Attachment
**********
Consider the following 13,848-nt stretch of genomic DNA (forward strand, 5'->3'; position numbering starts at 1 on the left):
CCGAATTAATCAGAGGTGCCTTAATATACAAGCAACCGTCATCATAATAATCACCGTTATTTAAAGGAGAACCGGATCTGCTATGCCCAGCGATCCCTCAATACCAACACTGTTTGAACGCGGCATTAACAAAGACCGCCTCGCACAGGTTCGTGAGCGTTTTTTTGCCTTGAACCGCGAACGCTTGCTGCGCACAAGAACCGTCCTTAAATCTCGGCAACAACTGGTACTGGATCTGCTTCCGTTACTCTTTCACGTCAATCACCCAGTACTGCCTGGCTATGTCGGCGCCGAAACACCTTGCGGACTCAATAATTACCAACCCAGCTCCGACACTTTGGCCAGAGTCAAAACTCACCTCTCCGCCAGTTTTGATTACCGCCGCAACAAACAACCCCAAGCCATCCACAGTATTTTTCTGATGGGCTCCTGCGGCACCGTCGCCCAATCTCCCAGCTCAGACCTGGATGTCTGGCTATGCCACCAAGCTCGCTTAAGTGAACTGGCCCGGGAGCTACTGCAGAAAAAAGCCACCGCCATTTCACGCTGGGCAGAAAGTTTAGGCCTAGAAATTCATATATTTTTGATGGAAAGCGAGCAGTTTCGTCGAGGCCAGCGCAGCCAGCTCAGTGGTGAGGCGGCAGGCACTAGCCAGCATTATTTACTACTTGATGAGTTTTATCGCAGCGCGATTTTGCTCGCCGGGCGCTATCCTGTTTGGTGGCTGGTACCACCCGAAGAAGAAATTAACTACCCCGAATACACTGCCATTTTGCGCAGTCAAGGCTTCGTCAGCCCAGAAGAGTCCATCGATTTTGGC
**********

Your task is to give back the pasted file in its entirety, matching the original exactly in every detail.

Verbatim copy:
Consider the following 13,848-nt stretch of genomic DNA (forward strand, 5'->3'; position numbering starts at 1 on the left):
CCGAATTAATCAGAGGTGCCTTAATATACAAGCAACCGTCATCATAATAATCACCGTTATTTAAAGGAGAACCGGATCTGCTATGCCCAGCGATCCCTCAATACCAACACTGTTTGAACGCGGCATTAACAAAGACCGCCTCGCACAGGTTCGTGAGCGTTTTTTTGCCTTGAACCGCGAACGCTTGCTGCGCACAAGAACCGTCCTTAAATCTCGGCAACAACTGGTACTGGATCTGCTTCCGTTACTCTTTCACGTCAATCACCCAGTACTGCCTGGCTATGTCGGCGCCGAAACACCTTGCGGACTCAATAATTACCAACCCAGCTCCGACACTTTGGCCAGAGTCAAAACTCACCTCTCCGCCAGTTTTGATTACCGCCGCAACAAACAACCCCAAGCCATCCACAGTATTTTTCTGATGGGCTCCTGCGGCACCGTCGCCCAATCTCCCAGCTCAGACCTGGATGTCTGGCTATGCCACCAAGCTCGCTTAAGTGAACTGGCCCGGGAGCTACTGCAGAAAAAAGCCACCGCCATTTCACGCTGGGCAGAAAGTTTAGGCCTAGAAATTCATATATTTTTGATGGAAAGCGAGCAGTTTCGTCGAGGCCAGCGCAGCCAGCTCAGTGGTGAGGCGGCAGGCACTAGCCAGCATTATTTACTACTTGATGAGTTTTATCGCAGCGCGATTTTGCTCGCCGGGCGCTATCCTGTTTGGTGGCTGGTACCACCCGAAGAAGAAATTAACTACCCCGAATACACTGCCATTTTGCGCAGTCAAGGCTTCGTCAGCCCAGAAGAGTCCATCGATTTTGGC